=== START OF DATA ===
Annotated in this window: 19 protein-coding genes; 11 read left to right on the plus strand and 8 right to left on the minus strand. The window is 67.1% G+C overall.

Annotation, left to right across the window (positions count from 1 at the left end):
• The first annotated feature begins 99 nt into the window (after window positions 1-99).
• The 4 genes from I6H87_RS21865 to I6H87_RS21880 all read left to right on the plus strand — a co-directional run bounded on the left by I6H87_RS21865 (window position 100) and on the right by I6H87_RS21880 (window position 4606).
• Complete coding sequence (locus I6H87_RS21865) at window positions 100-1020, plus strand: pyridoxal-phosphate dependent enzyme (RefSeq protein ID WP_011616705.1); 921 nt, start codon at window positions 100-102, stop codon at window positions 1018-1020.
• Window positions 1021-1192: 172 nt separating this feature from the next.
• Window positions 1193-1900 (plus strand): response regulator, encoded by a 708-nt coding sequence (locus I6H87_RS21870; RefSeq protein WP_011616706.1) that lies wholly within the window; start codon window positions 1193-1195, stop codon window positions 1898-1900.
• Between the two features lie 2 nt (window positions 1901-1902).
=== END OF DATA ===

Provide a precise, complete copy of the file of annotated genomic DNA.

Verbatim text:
Annotated in this window: 19 protein-coding genes; 11 read left to right on the plus strand and 8 right to left on the minus strand. The window is 67.1% G+C overall.

Annotation, left to right across the window (positions count from 1 at the left end):
• The first annotated feature begins 99 nt into the window (after window positions 1-99).
• The 4 genes from I6H87_RS21865 to I6H87_RS21880 all read left to right on the plus strand — a co-directional run bounded on the left by I6H87_RS21865 (window position 100) and on the right by I6H87_RS21880 (window position 4606).
• Complete coding sequence (locus I6H87_RS21865) at window positions 100-1020, plus strand: pyridoxal-phosphate dependent enzyme (RefSeq protein ID WP_011616705.1); 921 nt, start codon at window positions 100-102, stop codon at window positions 1018-1020.
• Window positions 1021-1192: 172 nt separating this feature from the next.
• Window positions 1193-1900 (plus strand): response regulator, encoded by a 708-nt coding sequence (locus I6H87_RS21870; RefSeq protein WP_011616706.1) that lies wholly within the window; start codon window positions 1193-1195, stop codon window positions 1898-1900.
• Between the two features lie 2 nt (window positions 1901-1902).